# Debugging coverage errors

This page lists techniques for debugging input coverage and output coverage errors.

## Debugging input coverage errors by adding type annotations

### Motivating example

As a motivating example, we define a simple subtyping relation on the types of a programming language. The language includes integers, floating point numbers, and functions. We consider int to be a subtype of float, and we give the usual contravariant rule for functions:

```tp    : type.
int   : tp.
float : tp.
arrow : tp -> tp -> tp.

sub       : tp -> tp -> type.
sub-ii    : sub int int.
sub-ff    : sub float float.
sub-if    : sub int float.
sub-arrow : sub (arrow T S) (arrow T' S')
<- sub T' T
<- sub S S'.```

Let's prove that this subtyping relation is transitive. When writing Twelf code, it's sometimes convenient to just blaze ahead with a proof without thinking to hard about what you're doing, and then think about what's going on only if Twelf reports an error. So a first proof attempt might look like this:

```sub-trans : sub T1 T2 -> sub T2 T3 -> sub T1 T3 -> type.
%mode sub-trans +X1 +X2 -X3.

- : sub-trans (D : sub T T) (D' : sub T T) D.
- : sub-trans sub-ii sub-if sub-if.
- : sub-trans sub-if sub-ff sub-if.

-arrow : sub-trans
(sub-arrow DS DT)
(sub-arrow DS' DT')
(sub-arrow DS'' DT'')
<- sub-trans DT DT' DT''
<- sub-trans DS DS' DS''.```

We let our fingers do the proving and came up with the straightforward inductive proof. Each case type checks. Does it work?

```%worlds () (sub-trans _ _ _).
%total D (sub-trans D _ _).```
```Twelf 1.7.1+ (r1896, built 05/05/15 at 12:56:43 on yazoo.plparty.org)
%worlds () (sub-trans _ _ _).
Error:
Coverage error --- missing cases:
{X1:tp} {X2:tp} {X3:tp} {X4:tp} {X5:tp} {X6:tp} {X7:sub X2 X4} {X8:sub X3 X1}
{X9:sub X4 X6} {X10:sub X5 X3} {X11:sub (arrow X1 X2) (arrow X5 X6)}
|- sub-trans (sub-arrow X7 X8) (sub-arrow X9 X10) X11.

%% ABORT %%```

Twelf reports an input coverage error: we didn't cover the case for sub-arrow against sub-arrow. We think: "But I wrote a case for sub-arrow against sub-arrow right up there! What do you mean I didn't cover it?!"

### Debugging technique

What Twelf is saying is that we didn't cover the general case for sub-arrow against sub-arrow. That is, the inferred type of the constant -arrow must be less general than required. One way to figure out the problem is to read the type of the constant:

```-arrow : sub-trans
(sub-arrow DS DT)
(sub-arrow DS' DT')
(sub-arrow DS'' DT'')
<- sub-trans DT DT' DT''
<- sub-trans DS DS' DS''.```
```Twelf 1.7.1+ (r1896, built 05/05/15 at 12:56:43 on yazoo.plparty.org)
-arrow :
{X1:tp} {X2:tp} {X3:tp} {DS:sub X1 X2} {DS':sub X2 X3} {DS'':sub X1 X3}
{X4:tp} {DT:sub X4 X4} {DT':sub X4 X4} {DT'':sub X4 X4}
sub-trans DS DS' DS'' -> sub-trans DT DT' DT''
-> sub-trans (sub-arrow DS DT) (sub-arrow DS' DT')
(sub-arrow DS'' DT'').

%% OK %%```

As you can see, the type that Twelf inferred has the same type X4 as all three types related by DT and DT'. Because Twelf unified these parameters, -arrow doesn't cover the whole space that we think it does.

Now, we have to figure out why Twelf inferred this type. What mistake did we actually make? One good way to figure this out is to start adding type annotations giving the constants fully general types. By doing so, we can turn a coverage error into a type error on the constant.

For example, let's annotate this constant more carefully with what we expect the inputs to be:

```-arrow : sub-trans
(sub-arrow (DS : sub S1 S2) (DT : sub T2 T1))
(sub-arrow (DS' : sub S2 S3) (DT' : sub T3 T2))
(sub-arrow DS'' DT'')
<- sub-trans DT DT' DT''
<- sub-trans DS DS' DS''.```
```Twelf 1.7.1+ (r1896, built 05/05/15 at 12:56:43 on yazoo.plparty.org)
Error:
Type mismatch
Expected: sub `T3 `T2
Inferred: sub `T1 X1
Free variable clash
Ascription did not hold
(Index object(s) did not match)
Error:
Type mismatch
Expected: sub (arrow `T1 `S1) (arrow `T3 `S3)
Inferred: sub (arrow X1 `S1) (arrow `T2 `S3)
Free variable clash
Argument type did not match function domain type
(Index object(s) did not match)
Error:
2 errors found

%% ABORT %%```

This causes Twelf to report a type error, so we know we're on the right track—the constant doesn't cover what we want it to.

We can make this type error more comprehensible by removing some of the constraints. Specifically, we can take out the return term to remove some of the constraints on DT:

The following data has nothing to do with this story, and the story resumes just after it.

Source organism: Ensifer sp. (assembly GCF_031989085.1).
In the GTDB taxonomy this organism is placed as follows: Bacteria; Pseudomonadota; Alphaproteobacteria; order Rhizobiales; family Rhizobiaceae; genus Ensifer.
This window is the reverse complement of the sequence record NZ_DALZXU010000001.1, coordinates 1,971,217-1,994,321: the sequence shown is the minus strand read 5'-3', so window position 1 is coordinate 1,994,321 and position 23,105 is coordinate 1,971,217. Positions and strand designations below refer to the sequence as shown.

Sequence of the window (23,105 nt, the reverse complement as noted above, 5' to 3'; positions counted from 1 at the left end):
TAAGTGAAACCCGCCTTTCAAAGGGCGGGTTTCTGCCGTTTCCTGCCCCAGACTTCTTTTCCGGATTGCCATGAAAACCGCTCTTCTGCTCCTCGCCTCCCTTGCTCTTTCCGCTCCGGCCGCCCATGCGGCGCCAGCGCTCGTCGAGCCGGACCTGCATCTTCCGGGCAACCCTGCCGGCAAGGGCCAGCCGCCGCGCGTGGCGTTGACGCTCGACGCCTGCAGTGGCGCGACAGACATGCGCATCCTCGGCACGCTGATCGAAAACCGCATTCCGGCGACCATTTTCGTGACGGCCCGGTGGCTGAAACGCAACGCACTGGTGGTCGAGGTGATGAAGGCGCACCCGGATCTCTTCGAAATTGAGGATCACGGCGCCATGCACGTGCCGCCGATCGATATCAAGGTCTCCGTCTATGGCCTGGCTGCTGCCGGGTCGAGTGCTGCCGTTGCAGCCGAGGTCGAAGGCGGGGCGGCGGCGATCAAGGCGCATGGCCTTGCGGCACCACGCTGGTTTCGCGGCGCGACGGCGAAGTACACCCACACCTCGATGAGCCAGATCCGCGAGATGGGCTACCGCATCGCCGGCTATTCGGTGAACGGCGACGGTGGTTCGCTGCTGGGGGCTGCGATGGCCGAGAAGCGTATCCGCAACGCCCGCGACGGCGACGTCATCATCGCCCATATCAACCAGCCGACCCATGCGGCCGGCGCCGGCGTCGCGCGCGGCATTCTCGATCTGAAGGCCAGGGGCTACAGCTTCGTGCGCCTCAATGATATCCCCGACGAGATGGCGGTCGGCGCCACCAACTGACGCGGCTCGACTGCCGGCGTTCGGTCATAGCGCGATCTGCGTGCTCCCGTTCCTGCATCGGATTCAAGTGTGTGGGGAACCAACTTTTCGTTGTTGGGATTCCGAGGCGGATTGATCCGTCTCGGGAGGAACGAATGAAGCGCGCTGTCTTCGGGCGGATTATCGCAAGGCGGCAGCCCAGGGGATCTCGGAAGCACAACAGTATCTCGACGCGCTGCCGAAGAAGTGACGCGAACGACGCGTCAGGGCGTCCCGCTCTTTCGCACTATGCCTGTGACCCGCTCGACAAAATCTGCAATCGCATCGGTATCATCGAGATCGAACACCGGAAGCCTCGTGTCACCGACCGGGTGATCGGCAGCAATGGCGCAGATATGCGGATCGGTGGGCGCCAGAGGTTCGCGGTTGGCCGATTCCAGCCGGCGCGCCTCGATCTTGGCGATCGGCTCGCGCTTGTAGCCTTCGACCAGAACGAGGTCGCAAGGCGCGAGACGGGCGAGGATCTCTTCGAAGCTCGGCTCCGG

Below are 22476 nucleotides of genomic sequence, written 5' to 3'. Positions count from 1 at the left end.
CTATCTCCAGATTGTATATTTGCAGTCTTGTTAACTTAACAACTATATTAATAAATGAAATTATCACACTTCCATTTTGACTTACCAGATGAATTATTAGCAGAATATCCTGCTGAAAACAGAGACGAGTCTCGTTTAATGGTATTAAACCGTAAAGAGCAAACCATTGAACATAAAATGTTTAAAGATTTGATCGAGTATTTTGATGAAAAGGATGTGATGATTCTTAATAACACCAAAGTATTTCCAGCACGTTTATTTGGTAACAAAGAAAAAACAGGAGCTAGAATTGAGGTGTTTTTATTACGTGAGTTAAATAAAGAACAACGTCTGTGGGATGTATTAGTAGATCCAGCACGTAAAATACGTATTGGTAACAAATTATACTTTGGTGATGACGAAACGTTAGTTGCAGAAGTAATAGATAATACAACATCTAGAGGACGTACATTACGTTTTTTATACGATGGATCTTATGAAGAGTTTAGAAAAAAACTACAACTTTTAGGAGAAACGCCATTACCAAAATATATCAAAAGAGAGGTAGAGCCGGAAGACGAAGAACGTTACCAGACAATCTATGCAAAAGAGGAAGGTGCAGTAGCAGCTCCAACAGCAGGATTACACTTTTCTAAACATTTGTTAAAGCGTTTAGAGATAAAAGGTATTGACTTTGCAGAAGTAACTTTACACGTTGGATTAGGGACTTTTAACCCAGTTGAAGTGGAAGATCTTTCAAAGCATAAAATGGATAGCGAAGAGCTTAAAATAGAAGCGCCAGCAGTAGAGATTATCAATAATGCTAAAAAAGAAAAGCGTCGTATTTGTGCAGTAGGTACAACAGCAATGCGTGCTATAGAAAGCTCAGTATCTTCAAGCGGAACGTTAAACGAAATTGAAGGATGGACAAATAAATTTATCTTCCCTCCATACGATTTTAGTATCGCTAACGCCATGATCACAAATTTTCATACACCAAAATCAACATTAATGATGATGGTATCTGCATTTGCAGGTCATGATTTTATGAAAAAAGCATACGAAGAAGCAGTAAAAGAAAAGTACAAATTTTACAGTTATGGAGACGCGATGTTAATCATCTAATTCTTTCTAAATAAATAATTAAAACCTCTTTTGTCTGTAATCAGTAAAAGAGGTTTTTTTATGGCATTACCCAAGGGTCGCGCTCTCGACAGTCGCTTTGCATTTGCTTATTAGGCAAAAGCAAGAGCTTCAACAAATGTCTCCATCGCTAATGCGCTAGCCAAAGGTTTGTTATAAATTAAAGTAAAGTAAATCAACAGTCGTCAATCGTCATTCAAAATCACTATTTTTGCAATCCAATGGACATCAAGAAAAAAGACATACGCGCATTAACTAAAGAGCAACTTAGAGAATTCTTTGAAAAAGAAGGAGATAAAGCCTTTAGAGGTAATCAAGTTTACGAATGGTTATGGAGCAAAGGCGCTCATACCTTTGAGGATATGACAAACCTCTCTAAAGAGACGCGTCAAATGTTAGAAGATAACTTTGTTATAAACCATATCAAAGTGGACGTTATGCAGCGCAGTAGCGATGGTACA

```-arrow : sub-trans
(sub-arrow (DS : sub S1 S2) (DT : sub T2 T1))
(sub-arrow (DS' : sub S2 S3) (DT' : sub T3 T2))
_
<- sub-trans DT DT' DT''
<- sub-trans DS DS' DS''.```
```Twelf 1.7.1+ (r1896, built 05/05/15 at 12:56:43 on yazoo.plparty.org)
Error:
Type mismatch
Expected: sub `T3 `T2
Inferred: sub `T1 X1
Free variable clash
Ascription did not hold
(Index object(s) did not match)
Error:
1 error found

%% ABORT %%```

Ah ha! Twelf is pointing us to the first premise, as saying that because DT has type sub T2 T1, the second argument DT' needs to have type sub T1 X1 for some X1; but we wrote a term with type sub T3 T2. If we annotate the constant enough that Twelf knows that T1 and T3 are supposed to be different, this is reported as a type error. Otherwise, Twelf unifies these two, coming up with a valid type for the constant; but because this type doesn't cover the part of the relation that we thought it did, we get an input coverage error.

As you may have figured out already, the problem is that the first recursive call should swap the two arguments:

```-arrow : sub-trans
(sub-arrow (DS : sub S1 S2) (DT : sub T2 T1))
(sub-arrow (DS' : sub S2 S3) (DT' : sub T3 T2))
(sub-arrow DS'' DT'')
<- sub-trans DT' DT DT''
<- sub-trans DS DS' DS''.```
```Twelf 1.7.1+ (r1896, built 05/05/15 at 12:56:43 on yazoo.plparty.org)
-arrow :
{S1:tp} {S2:tp} {S3:tp} {DS:sub S1 S2} {DS':sub S2 S3} {DS'':sub S1 S3}
{T3:tp} {T2:tp} {T1:tp} {DT':sub T3 T2} {DT:sub T2 T1} {DT'':sub T3 T1}
sub-trans DS DS' DS'' -> sub-trans DT' DT DT''
-> sub-trans (sub-arrow DS DT) (sub-arrow DS' DT')
(sub-arrow DS'' DT'').

%% OK %%```

In this example, this "fix" itself creates some termination trouble; see the article on mutual induction for a completed proof. But the broken proof illustrates a useful technique for coverage checking.

### A Messy Example

In the previous example, adding types to some variables caused a coverage error to be converted into a type error. But a complex case may have many many variables. Coverage errors can be very hard to find in this case. In the following situation (from me=John Boyland), it is shown how to leverage the Twelf server to do most of the work. Suppose (and this happened to me), one has a coverage error that "should" have been covered by the following horrendous case:

```- : wk-is/L ES
ML NFL XTL XSF FE ESG WA XPK XSM NHBP
(incorrectly-synchronized/W
(eval-seq/+ ESN
(fulleval/ _ (lit (object/ O')) TL1N L1
(eRead ML' NFL' TL1N K>Z) TL1N TU1N))
(eval-seq-get/ (eval-seq-includes/> ESI'))
(eval-seq-get/ eval-seq-includes/=) WA'
NHB')
<- no-know-eval-seq-exists ES _ (no-know-state/ NM NTS) ESN ESM
(state-match/ MM TSM)
<- eval-seq-get-respects-match ESG ESM _ _ _ (eval-seq-get/ ESI') FEM
<- mem-lookup-respects-match ML MM _ ML' (objs-match/ NFM _ _)
<- no-know-mem-lookup-implies-no-know-contents ML' NM (no-know-objs/ NNF _ _)
<- normal-fields-lookup-respects-match NFL NFM _ NFL'
<- no-know-normal-fields-lookup-implies-no-know-contents NFL' NNF Z=W